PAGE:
AFC South Reporter
At the 2019 finals for the Elite 11 showcase, a nationally renowned competition for high school football’s best quarterbacks, Bryce Young watched fellow rising senior C.J. Stroud have his moment.
The two had been on the same 7-on-7 team. There were four teams at the Dallas event, with five quarterbacks per squad.
Young was the youth phenom; the one on national radars since middle school. Considered one of the best quarterbacks in the country at powerhouse Mater Dei (Santa Ana, Calif.) High School, Young was one of the first players invited to the Elite 11 finals. On the flip side was Stroud, one of the last players invited. He was the under-the-radar recruit. He’d played his way into the event after impressing at two regional showcases months prior. He didn’t become a full-time varsity starter until his junior year at Rancho Cucamonga (Calif.) High School, little-known at the national level.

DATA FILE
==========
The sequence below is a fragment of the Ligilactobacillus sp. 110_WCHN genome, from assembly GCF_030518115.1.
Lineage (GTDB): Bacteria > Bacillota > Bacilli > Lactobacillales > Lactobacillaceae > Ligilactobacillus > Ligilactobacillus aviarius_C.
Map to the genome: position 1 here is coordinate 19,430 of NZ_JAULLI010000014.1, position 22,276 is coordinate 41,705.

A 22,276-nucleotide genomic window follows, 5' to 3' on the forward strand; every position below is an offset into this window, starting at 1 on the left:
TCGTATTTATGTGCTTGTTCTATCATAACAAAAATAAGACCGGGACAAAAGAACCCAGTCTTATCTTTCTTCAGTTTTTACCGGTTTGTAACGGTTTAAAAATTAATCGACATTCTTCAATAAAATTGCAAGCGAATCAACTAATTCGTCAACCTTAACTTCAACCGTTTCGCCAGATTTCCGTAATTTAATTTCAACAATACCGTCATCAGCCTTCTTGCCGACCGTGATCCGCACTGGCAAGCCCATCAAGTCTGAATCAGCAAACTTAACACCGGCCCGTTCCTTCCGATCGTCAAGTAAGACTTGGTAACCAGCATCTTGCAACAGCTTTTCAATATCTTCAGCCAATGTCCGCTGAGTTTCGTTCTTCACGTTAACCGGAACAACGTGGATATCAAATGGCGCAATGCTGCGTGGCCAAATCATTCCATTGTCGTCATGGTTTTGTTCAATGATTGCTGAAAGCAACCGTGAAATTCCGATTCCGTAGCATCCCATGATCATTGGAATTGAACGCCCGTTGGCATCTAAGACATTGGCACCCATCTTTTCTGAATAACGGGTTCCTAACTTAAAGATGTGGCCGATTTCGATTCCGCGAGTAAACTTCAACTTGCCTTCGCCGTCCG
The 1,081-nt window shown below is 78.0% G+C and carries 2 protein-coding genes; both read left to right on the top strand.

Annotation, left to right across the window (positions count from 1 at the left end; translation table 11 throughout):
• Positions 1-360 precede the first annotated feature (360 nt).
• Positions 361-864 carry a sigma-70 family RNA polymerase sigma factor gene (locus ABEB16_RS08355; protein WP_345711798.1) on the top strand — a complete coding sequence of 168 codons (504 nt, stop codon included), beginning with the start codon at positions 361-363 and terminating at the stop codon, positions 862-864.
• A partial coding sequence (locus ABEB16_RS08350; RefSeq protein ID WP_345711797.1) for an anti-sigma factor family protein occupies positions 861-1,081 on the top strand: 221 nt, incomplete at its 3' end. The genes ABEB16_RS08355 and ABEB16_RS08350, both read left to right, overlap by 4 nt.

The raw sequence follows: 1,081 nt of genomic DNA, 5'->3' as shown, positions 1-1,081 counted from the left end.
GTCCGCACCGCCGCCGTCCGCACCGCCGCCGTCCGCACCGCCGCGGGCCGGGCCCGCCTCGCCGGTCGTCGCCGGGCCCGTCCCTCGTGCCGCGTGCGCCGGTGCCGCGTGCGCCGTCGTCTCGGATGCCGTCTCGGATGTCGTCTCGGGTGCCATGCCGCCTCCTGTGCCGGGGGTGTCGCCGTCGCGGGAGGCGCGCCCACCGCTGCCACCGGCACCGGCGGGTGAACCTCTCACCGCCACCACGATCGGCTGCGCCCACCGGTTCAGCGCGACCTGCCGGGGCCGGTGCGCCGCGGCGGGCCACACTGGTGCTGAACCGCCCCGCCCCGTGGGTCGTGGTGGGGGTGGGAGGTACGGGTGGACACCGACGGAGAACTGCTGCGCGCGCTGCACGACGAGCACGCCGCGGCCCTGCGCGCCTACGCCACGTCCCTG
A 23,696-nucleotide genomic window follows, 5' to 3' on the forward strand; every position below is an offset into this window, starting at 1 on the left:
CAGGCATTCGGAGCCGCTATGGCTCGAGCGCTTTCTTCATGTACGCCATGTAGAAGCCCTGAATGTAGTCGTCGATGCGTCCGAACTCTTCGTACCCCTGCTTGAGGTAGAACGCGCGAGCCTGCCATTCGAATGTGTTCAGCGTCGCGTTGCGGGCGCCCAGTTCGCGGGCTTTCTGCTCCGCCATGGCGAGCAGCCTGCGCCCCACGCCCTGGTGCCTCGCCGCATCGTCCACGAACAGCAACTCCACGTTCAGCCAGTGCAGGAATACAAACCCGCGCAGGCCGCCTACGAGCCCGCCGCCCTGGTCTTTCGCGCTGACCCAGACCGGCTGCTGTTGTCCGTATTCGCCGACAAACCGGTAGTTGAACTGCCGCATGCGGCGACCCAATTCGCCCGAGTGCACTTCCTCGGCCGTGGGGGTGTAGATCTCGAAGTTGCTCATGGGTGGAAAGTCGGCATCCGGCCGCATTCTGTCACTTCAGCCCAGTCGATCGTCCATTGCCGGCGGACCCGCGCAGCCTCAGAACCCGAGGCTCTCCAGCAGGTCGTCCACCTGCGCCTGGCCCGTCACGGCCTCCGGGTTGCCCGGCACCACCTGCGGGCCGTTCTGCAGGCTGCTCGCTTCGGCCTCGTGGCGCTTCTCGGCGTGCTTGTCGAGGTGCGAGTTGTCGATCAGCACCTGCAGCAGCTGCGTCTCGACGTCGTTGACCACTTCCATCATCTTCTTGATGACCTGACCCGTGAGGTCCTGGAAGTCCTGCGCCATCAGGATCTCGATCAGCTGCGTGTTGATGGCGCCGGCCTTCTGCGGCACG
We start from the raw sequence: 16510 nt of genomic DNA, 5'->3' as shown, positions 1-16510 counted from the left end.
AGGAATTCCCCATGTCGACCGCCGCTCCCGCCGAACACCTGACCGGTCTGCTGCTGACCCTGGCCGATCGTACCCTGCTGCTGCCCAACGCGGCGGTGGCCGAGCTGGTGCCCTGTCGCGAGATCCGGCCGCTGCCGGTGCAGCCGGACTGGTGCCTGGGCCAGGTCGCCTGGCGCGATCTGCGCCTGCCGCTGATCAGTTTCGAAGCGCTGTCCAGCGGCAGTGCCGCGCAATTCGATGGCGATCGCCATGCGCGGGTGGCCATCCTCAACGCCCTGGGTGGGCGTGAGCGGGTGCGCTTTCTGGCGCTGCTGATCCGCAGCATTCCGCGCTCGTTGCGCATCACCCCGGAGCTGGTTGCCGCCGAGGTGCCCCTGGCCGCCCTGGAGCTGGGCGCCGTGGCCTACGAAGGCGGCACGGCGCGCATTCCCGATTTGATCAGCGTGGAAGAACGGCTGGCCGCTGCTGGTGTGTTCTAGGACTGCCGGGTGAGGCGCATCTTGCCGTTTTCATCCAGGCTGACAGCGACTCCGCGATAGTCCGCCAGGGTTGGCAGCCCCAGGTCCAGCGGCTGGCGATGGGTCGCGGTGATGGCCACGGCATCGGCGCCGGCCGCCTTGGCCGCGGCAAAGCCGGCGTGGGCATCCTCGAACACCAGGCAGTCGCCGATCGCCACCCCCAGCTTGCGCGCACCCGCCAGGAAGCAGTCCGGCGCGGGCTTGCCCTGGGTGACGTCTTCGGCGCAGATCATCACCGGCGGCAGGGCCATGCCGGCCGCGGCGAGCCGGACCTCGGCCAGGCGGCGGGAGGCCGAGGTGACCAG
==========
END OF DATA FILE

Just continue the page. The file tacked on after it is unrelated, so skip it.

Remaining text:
But it was Stroud who stole the show. Only one of them could play in the last few games as their team aimed for the Elite 11 championship. Stroud seized the opportunity en route to Elite 11 MVP honors that surprised everyone, sending his recruitment through the stratosphere and toward an eventual commitment to Ohio State.
Through it all, Young was an “amazing” teammate, according to Brian Stumpf, director of the Elite 11.
“He saw what CJ was doing,” Stumpf told FOX Sports. “He respected it, but he also realized in the moment — and he talked about this — what it meant for C.J. as it relates to getting seen. … He wasn’t kicking the ball over on the sideline and showing any kind of disappointment. … For C.J. and what he was doing, he realized in the moment that this was so amazing and huge for him and he was nothing but supportive.”
It’s what their relationship has been rooted in.